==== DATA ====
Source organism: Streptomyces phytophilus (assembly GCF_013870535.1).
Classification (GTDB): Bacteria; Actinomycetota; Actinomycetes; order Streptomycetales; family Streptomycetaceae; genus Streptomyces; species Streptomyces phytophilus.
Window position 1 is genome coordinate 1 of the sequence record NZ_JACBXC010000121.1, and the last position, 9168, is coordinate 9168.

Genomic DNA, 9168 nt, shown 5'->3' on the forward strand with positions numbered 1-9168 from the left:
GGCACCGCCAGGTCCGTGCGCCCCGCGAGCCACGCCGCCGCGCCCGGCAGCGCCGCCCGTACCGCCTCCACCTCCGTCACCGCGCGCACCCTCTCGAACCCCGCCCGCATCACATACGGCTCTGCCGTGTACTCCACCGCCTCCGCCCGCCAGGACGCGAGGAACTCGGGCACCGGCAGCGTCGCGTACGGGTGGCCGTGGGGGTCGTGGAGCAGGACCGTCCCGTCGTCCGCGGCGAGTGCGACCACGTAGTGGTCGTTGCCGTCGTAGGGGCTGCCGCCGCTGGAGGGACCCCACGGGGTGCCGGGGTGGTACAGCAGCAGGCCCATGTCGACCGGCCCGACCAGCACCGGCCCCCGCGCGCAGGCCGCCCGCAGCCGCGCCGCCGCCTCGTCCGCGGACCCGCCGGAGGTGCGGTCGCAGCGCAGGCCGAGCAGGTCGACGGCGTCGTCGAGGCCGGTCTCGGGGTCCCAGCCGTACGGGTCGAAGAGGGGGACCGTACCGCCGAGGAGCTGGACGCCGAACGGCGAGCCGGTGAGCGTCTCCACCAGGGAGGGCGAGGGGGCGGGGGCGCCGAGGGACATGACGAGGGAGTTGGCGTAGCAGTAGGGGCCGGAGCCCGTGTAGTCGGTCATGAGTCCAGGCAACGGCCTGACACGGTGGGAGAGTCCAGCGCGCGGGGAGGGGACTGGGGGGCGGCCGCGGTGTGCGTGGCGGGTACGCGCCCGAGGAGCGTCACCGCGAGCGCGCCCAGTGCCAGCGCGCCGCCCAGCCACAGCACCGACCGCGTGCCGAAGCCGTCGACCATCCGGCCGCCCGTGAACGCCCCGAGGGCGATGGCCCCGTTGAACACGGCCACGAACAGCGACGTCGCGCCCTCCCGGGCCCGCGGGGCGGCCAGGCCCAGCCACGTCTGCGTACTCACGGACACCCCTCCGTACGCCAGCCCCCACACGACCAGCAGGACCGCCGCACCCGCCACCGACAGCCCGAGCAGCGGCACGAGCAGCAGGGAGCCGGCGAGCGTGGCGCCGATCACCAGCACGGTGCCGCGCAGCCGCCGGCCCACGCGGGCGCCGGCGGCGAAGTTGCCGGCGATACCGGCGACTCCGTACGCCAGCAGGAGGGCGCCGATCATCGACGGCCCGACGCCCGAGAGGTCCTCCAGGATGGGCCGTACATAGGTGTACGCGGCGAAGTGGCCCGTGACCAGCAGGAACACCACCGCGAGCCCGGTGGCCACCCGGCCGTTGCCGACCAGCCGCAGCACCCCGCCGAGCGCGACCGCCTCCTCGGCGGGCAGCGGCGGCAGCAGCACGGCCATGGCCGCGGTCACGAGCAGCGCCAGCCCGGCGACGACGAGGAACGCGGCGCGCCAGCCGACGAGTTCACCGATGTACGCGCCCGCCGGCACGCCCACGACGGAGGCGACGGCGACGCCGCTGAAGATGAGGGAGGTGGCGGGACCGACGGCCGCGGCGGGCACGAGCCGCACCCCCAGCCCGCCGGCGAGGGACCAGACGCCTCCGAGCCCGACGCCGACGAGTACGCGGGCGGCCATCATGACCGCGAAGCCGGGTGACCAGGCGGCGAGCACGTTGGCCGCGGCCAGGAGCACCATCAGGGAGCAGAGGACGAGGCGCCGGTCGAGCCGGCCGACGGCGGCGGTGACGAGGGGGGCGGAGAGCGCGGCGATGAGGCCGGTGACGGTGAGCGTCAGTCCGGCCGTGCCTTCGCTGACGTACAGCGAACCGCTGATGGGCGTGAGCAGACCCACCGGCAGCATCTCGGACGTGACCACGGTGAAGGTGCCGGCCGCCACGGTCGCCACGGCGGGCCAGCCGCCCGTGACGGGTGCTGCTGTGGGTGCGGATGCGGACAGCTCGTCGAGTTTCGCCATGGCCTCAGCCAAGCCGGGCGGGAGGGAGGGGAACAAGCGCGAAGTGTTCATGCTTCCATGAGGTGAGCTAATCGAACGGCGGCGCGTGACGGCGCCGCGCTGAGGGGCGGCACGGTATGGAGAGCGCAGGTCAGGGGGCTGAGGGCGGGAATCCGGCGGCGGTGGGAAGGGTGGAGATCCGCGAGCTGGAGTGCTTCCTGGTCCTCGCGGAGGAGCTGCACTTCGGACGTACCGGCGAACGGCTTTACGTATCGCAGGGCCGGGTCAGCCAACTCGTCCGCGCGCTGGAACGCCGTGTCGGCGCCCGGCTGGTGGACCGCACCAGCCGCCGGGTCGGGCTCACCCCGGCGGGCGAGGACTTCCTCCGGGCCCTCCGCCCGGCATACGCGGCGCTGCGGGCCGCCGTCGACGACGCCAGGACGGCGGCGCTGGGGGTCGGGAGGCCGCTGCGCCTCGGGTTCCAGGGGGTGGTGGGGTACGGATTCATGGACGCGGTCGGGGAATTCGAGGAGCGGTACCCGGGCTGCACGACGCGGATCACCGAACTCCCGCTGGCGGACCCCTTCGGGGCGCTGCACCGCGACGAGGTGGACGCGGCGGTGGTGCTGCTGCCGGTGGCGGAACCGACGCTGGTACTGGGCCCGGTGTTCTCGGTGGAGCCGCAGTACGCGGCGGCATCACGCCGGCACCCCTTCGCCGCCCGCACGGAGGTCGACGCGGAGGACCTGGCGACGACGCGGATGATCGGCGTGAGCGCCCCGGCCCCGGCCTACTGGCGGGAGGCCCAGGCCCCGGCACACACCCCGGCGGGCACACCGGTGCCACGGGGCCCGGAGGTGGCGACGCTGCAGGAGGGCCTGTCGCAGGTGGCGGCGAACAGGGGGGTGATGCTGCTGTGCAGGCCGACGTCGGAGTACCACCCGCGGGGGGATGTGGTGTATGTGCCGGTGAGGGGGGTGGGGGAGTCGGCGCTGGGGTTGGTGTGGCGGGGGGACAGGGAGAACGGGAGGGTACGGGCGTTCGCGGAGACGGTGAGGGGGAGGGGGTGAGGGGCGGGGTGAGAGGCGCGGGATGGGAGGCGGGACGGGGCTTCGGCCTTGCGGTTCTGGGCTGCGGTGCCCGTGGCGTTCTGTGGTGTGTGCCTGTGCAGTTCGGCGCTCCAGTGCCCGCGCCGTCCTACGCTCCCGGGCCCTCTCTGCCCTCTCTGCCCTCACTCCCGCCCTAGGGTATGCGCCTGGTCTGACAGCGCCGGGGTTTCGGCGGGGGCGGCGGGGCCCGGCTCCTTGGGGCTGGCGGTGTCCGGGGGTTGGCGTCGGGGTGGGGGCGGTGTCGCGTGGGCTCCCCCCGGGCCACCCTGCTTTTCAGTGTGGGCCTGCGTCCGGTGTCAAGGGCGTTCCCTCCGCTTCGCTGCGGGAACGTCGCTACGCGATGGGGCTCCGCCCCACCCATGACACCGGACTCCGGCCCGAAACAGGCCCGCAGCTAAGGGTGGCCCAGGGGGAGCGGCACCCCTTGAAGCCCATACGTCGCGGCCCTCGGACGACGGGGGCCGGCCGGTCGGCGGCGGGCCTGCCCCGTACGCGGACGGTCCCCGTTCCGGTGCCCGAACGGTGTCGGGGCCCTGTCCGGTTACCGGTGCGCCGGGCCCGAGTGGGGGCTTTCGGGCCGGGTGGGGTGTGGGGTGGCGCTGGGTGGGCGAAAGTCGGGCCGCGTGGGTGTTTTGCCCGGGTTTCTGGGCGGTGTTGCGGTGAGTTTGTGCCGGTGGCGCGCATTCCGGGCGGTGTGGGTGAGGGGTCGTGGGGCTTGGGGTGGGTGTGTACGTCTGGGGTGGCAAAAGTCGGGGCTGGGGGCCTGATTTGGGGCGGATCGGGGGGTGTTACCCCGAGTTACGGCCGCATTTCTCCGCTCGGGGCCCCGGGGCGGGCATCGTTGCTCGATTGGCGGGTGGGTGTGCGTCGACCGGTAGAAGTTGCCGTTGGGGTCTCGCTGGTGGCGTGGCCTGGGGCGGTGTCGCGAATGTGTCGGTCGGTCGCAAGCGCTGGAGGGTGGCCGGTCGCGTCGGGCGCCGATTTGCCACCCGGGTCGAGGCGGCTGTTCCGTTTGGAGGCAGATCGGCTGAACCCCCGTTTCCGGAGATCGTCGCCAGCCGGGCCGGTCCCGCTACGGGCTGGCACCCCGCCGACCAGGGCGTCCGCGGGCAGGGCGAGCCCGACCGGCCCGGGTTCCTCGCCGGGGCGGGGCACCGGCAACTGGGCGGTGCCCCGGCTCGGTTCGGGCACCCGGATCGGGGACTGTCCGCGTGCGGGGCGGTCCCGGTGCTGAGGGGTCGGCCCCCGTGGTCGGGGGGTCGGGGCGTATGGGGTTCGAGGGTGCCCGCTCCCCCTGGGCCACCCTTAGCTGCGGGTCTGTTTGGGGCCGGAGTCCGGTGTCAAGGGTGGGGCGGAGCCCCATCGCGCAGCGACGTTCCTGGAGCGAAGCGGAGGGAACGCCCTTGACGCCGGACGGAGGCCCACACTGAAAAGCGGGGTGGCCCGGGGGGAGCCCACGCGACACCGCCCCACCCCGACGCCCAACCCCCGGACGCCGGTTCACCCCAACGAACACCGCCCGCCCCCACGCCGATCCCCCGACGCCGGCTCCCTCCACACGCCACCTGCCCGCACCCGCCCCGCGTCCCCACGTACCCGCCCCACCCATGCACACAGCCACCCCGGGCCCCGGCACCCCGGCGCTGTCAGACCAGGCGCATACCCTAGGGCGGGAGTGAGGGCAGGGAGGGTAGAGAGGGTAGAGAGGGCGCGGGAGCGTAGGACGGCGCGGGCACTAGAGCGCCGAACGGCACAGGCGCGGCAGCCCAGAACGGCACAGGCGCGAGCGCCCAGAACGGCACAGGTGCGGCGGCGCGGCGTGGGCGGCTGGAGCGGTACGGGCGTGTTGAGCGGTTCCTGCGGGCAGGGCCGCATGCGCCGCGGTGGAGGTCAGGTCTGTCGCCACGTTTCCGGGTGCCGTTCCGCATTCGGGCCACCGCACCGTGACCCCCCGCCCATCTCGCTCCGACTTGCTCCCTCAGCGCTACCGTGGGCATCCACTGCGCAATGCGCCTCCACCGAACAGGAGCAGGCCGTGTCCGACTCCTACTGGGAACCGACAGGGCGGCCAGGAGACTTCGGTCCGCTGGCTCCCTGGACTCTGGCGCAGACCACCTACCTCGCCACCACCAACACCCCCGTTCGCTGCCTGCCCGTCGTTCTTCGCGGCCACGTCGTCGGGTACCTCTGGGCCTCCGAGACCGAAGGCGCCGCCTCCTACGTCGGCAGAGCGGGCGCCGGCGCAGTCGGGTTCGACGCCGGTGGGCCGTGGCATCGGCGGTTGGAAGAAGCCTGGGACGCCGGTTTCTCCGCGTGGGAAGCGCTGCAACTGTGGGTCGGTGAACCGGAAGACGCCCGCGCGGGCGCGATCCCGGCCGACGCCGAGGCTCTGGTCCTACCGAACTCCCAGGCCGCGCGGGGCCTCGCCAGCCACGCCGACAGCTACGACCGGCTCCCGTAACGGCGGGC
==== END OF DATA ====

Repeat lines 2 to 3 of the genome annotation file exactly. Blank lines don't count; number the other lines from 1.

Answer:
Classification (GTDB): Bacteria; Actinomycetota; Actinomycetes; order Streptomycetales; family Streptomycetaceae; genus Streptomyces; species Streptomyces phytophilus.
Window position 1 is genome coordinate 1 of the sequence record NZ_JACBXC010000121.1, and the last position, 9168, is coordinate 9168.